The Denver Broncos bidding wars — and ultimate auction — will not go down without a fight.

At least, that’s how it seems to be shaping up currently.

Six weeks ago, we reported here that the Top 5 groups to become the next Broncos owners had been narrowed to a Top 3.

Those Top 3 are as follows, in no particular order: Robson Walton, Josh Harris and Todd Boehly.

OK, maybe there is a little bit of an order there, because Walton — who was the former Chairman of the Board at Walmart and is the brother-in-law to Stan Kroenke, owner of the LA Rams — looks to be the frontrunner. Not only does he have that connection to a current owner in Kroenke, but he’s worth around $70 billion, meaning he could plausibly out-bid anyone else.

But, outside of Walton who are the others among the Top 3?

The other two are Josh Harris and Todd Boehly, and each of them have something that Rob Walton doesn’t; they are each owners or investors in professional teams currently.

And let’s start with Boehly, because new details have emerged around him and his bidding partnership. It was announced on Saturday that Boehly — who is part owner of the LA Lakers, Dodgers and LA Sparks — has successfully purchased Chelsea Football Club of the Premier League with Clearlake Capital Group.

“We are honoured to become the new custodians of Chelsea Football Club,” said Boehly per Clearlake’s website. “We’re all in – 100% — every minute of every match. Our vision as owners is clear: we want to make the fans proud. Along with our commitment to developing the youth squad and acquiring the best talent, our plan of action is to invest in the Club for the long-term and build on Chelsea’s remarkable history of success. I personally want to thank ministers and officials in the British government, and the Premier League, for all their work in making this happen.”

Clearlake and Boehley purchased Chelsea FC for 4.25 billion pounds, or $5.36 billion.

Now, since that sale has gone through, Sportico is reporting that José E. Feliciano, Behdad Eghbali — the founders of Clearlake — are planning on being the leaders of the bid for the Broncos. That means Boehly will still be part of the deal, but likely in a smaller role.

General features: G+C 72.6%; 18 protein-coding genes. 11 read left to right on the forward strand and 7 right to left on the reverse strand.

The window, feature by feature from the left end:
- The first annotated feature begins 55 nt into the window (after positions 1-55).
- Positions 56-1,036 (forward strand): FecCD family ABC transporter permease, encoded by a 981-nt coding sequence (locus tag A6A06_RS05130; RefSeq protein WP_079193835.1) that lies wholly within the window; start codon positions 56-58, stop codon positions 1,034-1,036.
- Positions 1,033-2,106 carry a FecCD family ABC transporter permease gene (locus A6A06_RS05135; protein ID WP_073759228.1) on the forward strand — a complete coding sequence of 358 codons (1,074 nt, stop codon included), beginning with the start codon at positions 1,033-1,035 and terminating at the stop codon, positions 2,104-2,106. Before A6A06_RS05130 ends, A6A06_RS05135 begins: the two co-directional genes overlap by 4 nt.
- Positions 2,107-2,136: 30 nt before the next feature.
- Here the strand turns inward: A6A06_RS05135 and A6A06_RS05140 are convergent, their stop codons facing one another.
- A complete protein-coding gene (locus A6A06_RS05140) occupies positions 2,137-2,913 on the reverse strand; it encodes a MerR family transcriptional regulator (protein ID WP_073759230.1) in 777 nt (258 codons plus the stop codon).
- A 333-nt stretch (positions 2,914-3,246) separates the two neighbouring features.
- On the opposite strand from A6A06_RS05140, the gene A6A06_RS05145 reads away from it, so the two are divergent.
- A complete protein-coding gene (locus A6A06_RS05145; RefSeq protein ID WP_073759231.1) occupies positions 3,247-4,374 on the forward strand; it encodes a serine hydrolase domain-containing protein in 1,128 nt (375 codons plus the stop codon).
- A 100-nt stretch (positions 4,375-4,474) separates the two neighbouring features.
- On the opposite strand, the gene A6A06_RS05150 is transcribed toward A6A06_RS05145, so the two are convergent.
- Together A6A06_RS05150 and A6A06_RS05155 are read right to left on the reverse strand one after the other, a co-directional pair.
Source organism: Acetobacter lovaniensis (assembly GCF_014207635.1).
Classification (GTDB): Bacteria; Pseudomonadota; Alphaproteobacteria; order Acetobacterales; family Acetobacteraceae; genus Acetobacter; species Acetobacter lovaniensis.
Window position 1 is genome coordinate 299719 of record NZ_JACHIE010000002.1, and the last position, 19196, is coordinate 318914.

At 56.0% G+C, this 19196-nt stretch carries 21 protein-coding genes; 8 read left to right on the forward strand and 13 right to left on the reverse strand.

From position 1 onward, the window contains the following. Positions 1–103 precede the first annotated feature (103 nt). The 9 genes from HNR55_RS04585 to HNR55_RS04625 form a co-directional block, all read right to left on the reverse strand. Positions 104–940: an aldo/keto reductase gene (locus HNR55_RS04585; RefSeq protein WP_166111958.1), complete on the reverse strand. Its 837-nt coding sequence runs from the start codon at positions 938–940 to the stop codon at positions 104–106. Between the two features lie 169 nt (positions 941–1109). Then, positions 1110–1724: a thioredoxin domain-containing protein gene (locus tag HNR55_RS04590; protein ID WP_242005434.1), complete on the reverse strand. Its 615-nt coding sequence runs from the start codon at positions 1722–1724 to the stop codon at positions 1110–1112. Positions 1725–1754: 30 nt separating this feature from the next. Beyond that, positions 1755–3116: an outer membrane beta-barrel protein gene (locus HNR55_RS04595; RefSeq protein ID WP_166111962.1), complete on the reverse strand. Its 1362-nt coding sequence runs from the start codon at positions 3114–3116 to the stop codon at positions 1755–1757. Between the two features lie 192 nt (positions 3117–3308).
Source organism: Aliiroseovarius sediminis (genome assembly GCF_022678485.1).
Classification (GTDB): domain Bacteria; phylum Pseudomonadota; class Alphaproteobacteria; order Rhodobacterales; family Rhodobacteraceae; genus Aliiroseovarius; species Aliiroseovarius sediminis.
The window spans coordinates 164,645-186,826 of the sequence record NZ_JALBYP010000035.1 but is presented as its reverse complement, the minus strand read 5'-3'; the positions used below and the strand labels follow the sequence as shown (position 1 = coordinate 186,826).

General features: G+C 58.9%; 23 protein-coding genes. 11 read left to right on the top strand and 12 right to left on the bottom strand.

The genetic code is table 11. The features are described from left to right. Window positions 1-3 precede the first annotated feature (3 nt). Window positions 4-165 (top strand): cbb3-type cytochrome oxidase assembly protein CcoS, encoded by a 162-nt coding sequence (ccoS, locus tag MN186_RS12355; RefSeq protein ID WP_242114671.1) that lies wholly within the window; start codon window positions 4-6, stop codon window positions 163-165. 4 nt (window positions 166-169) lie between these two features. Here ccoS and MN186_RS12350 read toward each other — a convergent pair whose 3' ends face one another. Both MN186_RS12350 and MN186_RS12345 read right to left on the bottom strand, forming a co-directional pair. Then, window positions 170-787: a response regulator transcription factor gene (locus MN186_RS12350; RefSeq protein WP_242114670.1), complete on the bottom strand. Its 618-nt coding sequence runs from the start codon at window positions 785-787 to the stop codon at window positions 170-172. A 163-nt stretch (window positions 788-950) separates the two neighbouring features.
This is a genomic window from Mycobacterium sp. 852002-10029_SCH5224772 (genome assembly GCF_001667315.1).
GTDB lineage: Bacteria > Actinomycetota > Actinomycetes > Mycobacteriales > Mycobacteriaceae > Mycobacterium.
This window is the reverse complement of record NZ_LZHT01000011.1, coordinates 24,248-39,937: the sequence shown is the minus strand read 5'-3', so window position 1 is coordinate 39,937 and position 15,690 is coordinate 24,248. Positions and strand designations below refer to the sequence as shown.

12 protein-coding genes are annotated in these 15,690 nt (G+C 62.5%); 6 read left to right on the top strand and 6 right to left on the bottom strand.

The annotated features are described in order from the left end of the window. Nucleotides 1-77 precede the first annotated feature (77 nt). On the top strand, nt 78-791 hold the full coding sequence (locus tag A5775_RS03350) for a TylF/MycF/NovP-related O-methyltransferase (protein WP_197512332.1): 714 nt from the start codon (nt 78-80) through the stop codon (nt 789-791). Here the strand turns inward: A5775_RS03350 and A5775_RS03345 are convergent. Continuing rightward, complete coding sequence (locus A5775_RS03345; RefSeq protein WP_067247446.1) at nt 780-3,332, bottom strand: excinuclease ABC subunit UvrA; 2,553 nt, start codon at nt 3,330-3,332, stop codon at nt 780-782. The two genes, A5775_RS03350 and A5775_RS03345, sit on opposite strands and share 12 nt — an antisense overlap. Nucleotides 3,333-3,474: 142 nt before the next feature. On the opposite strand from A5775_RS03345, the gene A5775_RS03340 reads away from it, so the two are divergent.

Feliciano and Eghbali, it should be noted, will be looking to buy the Broncos on a personal level instead of through Clearlake Capital Group.

Feliciano and Eghbali are each worth $3.4 billion per Forbes, meaning they will have plenty of funds to purchase the team. And, they’ll again have Boehly, as well as Guggenheim Partners CEO Mark Walter.

In 2018, the Carolina Panthers were sold for $2.275 billion, which remains the record sale price for an NFL team. The Broncos sale will nearly double that, or could double that number, when all is said and done.

The team is worth around $4 billion, but many are expecting the bidding to go to at least $4.5 billion, and maybe higher. Per NFL rules, the primary owner must have a 30% stake in the team, or at least $1.35 billion (if sold for $4.5 billion total).

And don’t forget about the aforementioned Josh Harris.

Harris is the NHL’s New Jersey Devils owner, and he’s the co-founder and managing partner of an investment group which bought the Philadelphia 76ers of the NBA in 2011. That sale was for $280 million.

Then, in 2013, the same investment group — led by Harris — won a bid for the aforementioned Devils as well as the Prudential Center where they play, for $320 million. But their sports ties don’t end there. They also have an 18% share of Crystal Palace F.C., they own an NBA G-League team, an AHL team and have a less than 5% stake in the Pittsburgh Steelers.

Of course, if the Harris investment group wins the bidding war for the Broncos, they will have to change how those teams are owned as Harris won’t be able to own them and the Broncos per league rules. And Harris’ group reportedly includes Magic Johnson, too.

The Broncos will likely be sold before the 2022 regular season kicks off in September. 24 of 32 of the NFL owners must vote to agree on a sale after the auction has taken place. A date for the auction has not been set.